With chants of “Black Lives Matter” and “George Floyd,” the protestors initially lined Bond Street from the Bend-La Pine Schools Administration Building to Franklin Avenue as car horns honked in support.

Around 12:30, a group of mostly young people went on the move down Bond Street to Oregon Avenue and toward The Pine Tavern, setting up on the four corners of Oregon and Wall while still more gathered at Greenwood and Wall.

Later, the group made their way to the front of the Deschutes County Justice Building.

Police presence was virtually non-existent save for a few officers milling among the crowd and a patrol car driving down Bond Street shortly after the rally started.

Bend Police Chief Jim Porter was there, mostly talking with members of the group and, at times, helping direct traffic when it got congested.

“Today’s rally was exceptionally peaceful,” Porter said later. “We cited one person for careless driving for nearly striking a person in a crosswalk. Drivers were very patient with the protesters. Thank you to everyone for keeping it peaceful.”

Porter estimated as many as 1,300 people were part of the rally.

The Bend rally was in stark contrast to many of the protests-turned-riots we’ve seen across the country following Floyd’s death last week in Minneapolis.

He died after Minneapolis police officer Derek Chauvin kneeled on him during an arrest, pressing on Floyd’s neck for more than eight minutes – even after Floyd had stopped moving.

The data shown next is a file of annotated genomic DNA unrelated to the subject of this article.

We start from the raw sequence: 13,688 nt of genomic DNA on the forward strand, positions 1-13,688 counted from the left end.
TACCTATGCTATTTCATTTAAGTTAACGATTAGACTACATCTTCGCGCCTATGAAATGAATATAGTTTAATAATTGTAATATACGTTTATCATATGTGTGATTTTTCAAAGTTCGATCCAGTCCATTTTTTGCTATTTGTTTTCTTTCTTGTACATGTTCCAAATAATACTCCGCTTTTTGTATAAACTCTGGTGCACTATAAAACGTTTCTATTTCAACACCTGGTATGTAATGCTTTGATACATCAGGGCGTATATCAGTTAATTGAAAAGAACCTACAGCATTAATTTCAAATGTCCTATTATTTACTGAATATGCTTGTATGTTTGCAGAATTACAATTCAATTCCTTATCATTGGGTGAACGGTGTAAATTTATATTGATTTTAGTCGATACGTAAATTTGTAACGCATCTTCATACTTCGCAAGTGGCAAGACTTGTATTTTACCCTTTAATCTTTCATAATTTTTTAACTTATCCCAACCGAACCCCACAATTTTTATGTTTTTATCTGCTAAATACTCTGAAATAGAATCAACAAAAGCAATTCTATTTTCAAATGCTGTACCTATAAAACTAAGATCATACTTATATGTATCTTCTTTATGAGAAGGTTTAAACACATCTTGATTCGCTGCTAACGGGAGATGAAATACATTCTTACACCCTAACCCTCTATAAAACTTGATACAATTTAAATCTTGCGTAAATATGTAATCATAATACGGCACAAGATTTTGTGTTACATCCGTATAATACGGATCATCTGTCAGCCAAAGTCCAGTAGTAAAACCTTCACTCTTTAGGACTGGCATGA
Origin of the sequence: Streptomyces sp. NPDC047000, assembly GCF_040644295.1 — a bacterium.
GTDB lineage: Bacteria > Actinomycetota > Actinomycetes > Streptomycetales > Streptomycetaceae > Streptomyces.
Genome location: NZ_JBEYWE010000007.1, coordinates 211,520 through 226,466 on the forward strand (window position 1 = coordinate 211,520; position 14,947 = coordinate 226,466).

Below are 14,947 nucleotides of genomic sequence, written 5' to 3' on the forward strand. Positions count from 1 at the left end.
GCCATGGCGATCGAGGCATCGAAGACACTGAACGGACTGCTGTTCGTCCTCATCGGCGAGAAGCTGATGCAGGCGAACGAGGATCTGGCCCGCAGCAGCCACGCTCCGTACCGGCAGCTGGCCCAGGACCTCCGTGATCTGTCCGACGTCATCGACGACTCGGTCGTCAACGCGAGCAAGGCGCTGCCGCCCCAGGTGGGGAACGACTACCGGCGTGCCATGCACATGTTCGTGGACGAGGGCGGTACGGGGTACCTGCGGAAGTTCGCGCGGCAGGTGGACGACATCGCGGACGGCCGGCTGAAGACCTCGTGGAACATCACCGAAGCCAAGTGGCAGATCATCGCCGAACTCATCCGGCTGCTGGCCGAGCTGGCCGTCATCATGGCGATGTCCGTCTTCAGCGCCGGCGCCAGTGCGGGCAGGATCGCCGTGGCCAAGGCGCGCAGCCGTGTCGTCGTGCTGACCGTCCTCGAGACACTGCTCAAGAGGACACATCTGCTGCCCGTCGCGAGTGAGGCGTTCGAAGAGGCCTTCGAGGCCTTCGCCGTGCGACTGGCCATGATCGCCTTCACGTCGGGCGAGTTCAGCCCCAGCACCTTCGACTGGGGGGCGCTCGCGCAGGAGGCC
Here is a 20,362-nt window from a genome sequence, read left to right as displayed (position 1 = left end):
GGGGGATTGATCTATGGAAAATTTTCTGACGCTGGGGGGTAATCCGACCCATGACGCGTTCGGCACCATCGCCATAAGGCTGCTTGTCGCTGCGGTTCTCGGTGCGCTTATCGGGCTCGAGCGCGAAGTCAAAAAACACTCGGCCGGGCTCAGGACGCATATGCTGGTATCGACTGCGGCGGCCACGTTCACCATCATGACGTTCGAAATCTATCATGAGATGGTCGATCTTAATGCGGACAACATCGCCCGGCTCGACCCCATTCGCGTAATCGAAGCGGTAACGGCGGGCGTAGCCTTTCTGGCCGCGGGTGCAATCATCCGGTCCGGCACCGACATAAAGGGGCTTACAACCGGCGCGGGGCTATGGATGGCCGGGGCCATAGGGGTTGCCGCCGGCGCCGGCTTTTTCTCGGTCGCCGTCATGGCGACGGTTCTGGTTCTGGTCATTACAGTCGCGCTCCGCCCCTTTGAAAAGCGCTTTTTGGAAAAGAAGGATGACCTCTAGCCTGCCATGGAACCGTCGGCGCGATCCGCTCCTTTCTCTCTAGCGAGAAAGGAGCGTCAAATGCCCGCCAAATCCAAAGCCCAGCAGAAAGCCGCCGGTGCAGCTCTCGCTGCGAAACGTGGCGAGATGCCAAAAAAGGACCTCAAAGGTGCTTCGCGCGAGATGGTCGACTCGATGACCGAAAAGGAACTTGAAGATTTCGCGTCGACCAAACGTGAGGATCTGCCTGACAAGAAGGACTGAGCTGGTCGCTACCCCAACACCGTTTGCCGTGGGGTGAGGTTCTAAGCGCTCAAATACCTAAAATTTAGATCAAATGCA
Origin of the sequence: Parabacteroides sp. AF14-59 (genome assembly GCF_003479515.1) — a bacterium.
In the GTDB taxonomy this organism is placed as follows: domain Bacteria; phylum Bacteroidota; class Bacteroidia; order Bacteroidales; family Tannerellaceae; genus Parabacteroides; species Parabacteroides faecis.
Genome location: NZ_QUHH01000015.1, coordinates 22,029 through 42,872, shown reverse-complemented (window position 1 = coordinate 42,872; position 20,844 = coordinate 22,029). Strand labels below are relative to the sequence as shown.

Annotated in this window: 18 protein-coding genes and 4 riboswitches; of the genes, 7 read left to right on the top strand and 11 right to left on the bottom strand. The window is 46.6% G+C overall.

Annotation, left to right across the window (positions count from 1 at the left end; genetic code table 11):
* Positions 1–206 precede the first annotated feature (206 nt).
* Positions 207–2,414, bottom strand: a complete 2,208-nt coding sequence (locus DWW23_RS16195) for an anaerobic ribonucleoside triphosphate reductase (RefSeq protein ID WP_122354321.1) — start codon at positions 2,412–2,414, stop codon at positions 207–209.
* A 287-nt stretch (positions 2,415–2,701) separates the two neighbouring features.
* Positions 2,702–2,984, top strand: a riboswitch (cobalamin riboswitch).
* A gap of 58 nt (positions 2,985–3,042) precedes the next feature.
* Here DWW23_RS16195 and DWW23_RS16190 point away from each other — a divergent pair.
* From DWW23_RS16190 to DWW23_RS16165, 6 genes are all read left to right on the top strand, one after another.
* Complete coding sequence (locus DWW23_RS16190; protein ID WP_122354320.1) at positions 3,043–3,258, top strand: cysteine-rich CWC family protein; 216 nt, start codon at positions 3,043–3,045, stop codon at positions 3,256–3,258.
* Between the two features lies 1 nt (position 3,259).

All four officers involved in the arrest were fired and Chauvin has been charged with third-degree murder and second-degree manslaughter in Floyd’s death.

Some in the crowd held signs saying “I can’t breathe,” in reference to some of the last words Floyd spoke as his neck was pinned under the officer’s knee.

“Today’s rally was exceptionally peaceful.”
– Bend Police Chief Jim Porter

Meanwhile, as Central Oregon Daily News Director Matt McDonald live-streamed the event on station’s Facebook page, members of the community at home chimed in.

Many were supportive of the peaceful protests while others questioned why only black lives mattered. Some wondered why nobody was at work and others blamed the media for the racial undertones of the protests nationwide. Several people were convinced the crowd featured protestors brought in from out of town.

The event seemed to bring into focus the social and racial divide in our own community as hundreds of comments poured in.

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One protestor grabbed a Trump flag from a Jeep driving by, but someone in the car behind calmly got out to retrieve it while a handful of people yelled in his direction.

Deschutes County District Attorney John Hummel stood across the street from McMenamins taking in the scene, saying he was proud to be there and proud of the community “standing up for their rights.”

“We’re fortunate enough to have good police in this community, but we can’t get complacent,” he said. “We have to say everyone in this community who interacts with law enforcement…they’re valuable, they’re special, they deserve to be treated with respect that’s inherent in them.”

While social distancing went out the window during the rally, many there were wearing masks. Organizers even handed out water, masks and had hand sanitizer available.

The rally started at noon, but started to die down around 1:30.

Central Oregon Daily’s Meghan Glova was on the scene as well and will have a full report tonight at 5 p.m.

Pacific Power Grants to Fund New Bend EV Charging Stations

Bend will get eight new electric vehicle charging stations thanks to a grant from Pacific Power.

Westside Yard – the mixed-use development under construction at the old Ray’s Food Place location – will get six ports while 7th Mountain Resort will receive two. The Bend additions are part of a grant program adding 27 ports in nine locations across the state.